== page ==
Stanley Lubman writes for The Wall Street Journal, July 13, 2015
In the midst of turmoil in the Chinese stock markets, one serious problem that may appear is increased currency outflows created by current and potential investors who would rather move their assets to foreign countries viewed as safer havens. Money laundering should be under close surveillance.
Chinese involvement in money laundering has been growing. “China leads the world in illicit capital flows,” according to the 2015 International Narcotics Control Strategy Report (INCSR) of the Bureau of International Narcotics and Law Enforcement Affairs of the U.S. State Department, which monitors international money laundering. The report not only states that China is a leading source of illegal money transfers, but that it consistently fails to cooperate with other countries in resolving cross-border money laundering.
In addition to enumerating conventional methods of illegally transferring cash, the Report also notes that Chinese authorities have identified “the adoption of new money laundering methods, including illegal fundraising activity, cross-border communications fraud, and corruption in the banking, securities and transportation services.” It goes on to report that “Chinese authorities have also observed that money laundering schemes continue to spread from the developed coastal areas…to underdeveloped inland regions.”
Against this background, some recent developments are grounds for concern: Italian prosecutors are seeking to indict the Bank of China (BOC) for laundering billions of euros via a branch of the Bank in Italy. The Bank and government officials have refused to cooperate.
As China’s international economic relations continue to expand, China must be willing to cooperate to detect and punish cross-border crimes that are multiplying. At the same time, China realizes that it needs international cooperation from foreign countries as it attempts to locate and extradite Chinese officials who have fled abroad to escape punishment for corruption.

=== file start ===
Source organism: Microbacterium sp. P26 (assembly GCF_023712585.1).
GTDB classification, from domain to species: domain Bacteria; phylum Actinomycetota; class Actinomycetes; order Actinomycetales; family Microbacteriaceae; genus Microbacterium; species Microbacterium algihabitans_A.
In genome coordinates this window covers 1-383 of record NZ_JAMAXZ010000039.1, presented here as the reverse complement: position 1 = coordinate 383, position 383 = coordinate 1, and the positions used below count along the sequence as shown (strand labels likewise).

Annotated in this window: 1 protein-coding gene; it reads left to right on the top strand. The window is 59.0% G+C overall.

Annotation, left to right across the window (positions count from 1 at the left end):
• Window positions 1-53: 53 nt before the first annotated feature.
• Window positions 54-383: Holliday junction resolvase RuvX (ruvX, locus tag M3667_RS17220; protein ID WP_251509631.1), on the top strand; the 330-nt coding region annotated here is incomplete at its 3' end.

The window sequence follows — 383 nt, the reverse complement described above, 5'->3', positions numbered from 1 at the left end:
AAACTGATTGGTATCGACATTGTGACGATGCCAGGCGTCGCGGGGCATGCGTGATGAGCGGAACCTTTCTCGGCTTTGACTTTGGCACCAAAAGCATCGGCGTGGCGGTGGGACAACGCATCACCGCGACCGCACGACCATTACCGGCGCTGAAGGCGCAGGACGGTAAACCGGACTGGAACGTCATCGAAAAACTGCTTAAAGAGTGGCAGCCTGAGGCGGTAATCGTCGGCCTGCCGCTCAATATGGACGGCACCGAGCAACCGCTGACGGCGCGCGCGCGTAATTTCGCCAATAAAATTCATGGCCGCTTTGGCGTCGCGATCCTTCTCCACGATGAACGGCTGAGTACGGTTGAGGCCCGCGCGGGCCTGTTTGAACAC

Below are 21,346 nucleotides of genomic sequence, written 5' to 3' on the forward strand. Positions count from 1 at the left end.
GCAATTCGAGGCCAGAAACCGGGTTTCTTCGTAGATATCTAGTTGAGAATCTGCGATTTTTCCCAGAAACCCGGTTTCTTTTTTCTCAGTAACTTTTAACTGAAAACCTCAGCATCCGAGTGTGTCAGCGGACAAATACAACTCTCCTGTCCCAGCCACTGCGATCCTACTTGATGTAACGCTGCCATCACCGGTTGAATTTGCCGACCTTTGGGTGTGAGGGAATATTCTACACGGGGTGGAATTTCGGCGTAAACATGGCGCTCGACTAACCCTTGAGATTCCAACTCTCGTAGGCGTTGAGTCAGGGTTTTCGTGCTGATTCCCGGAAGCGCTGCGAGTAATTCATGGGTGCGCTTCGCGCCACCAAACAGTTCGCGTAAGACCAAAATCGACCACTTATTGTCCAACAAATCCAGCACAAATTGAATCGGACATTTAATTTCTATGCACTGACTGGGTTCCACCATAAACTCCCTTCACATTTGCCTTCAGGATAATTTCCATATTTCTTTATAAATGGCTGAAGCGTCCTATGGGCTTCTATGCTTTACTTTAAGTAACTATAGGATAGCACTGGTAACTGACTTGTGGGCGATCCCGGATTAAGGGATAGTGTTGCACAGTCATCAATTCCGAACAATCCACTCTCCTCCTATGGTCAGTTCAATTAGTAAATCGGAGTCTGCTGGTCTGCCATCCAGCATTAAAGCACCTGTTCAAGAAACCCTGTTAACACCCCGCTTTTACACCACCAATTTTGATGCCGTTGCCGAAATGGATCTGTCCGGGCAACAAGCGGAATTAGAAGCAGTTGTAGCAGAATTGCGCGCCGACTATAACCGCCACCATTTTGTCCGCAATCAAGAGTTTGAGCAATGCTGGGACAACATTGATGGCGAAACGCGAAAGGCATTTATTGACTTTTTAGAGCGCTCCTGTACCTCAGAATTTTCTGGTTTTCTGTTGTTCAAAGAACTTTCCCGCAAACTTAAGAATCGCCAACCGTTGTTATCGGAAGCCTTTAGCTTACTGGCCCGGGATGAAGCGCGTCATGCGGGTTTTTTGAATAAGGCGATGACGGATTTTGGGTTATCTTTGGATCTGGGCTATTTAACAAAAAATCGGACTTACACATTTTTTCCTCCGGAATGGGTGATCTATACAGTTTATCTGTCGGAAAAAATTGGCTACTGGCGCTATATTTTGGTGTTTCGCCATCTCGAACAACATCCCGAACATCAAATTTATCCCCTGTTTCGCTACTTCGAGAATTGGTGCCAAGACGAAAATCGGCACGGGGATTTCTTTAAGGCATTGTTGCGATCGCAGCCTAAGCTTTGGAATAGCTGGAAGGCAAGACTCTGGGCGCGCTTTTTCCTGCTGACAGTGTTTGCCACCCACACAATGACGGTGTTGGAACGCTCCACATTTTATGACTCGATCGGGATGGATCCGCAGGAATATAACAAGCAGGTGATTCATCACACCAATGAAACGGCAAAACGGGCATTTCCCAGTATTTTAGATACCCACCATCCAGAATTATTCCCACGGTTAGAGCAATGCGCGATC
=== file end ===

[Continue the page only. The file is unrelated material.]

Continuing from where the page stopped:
Last month it was reported that Italian prosecutors are seeking to indict the BOC, four BOC employees in the Milan branch, and a company in Italy that operates a money transfer service for laundering billions of euros to China during a period of almost four years. According to prosecutors, more than 4.5 billion euros ($5.1 billion) were sent to China via the money transfer service, of which “nearly half” was moved through BOC.
It is reported that when Italian officials tried to appeal to Chinese authorities for help, “they got nowhere.” Prosecutors discovered that “Money2Money,” an Italian company owned by Chinese immigrants, had been transferring the proceeds of criminal activity. Italian authorities investigating the transactions had encountered the “great legal firewall [that] separates China from the West.”
They have met “inconsistent cooperation, incompatible legal systems and China’s secrecy laws.” BOC said that its contract with Money2Money was legal and that it had no information about any criminal activities. The Chinese Consulate in Florence and the Chinese Foreign Affairs Ministry have also denied any knowledge of the alleged conduct.
The Italian investigation has disclosed that the largest trading company in Wenzhou owned by an investment group controlled by the government of that city, a hub of Chinese entrepreneurship, had received some of the funds sent by Money2Money.